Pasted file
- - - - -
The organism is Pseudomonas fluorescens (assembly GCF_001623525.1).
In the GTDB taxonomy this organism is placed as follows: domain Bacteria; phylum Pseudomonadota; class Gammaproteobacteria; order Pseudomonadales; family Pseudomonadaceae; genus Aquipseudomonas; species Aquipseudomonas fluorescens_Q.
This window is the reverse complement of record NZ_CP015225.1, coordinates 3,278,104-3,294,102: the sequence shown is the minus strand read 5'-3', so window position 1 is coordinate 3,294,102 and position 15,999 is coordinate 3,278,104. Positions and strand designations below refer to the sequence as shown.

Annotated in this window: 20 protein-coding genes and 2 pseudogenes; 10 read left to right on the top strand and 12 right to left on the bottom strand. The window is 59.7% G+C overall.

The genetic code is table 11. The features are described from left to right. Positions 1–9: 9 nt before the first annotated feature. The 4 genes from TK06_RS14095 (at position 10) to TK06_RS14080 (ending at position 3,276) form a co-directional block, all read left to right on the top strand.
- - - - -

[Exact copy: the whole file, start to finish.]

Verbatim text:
The organism is Pseudomonas fluorescens (assembly GCF_001623525.1).
In the GTDB taxonomy this organism is placed as follows: domain Bacteria; phylum Pseudomonadota; class Gammaproteobacteria; order Pseudomonadales; family Pseudomonadaceae; genus Aquipseudomonas; species Aquipseudomonas fluorescens_Q.
This window is the reverse complement of record NZ_CP015225.1, coordinates 3,278,104-3,294,102: the sequence shown is the minus strand read 5'-3', so window position 1 is coordinate 3,294,102 and position 15,999 is coordinate 3,278,104. Positions and strand designations below refer to the sequence as shown.

Annotated in this window: 20 protein-coding genes and 2 pseudogenes; 10 read left to right on the top strand and 12 right to left on the bottom strand. The window is 59.7% G+C overall.

The genetic code is table 11. The features are described from left to right. Positions 1–9: 9 nt before the first annotated feature. The 4 genes from TK06_RS14095 (at position 10) to TK06_RS14080 (ending at position 3,276) form a co-directional block, all read left to right on the top strand.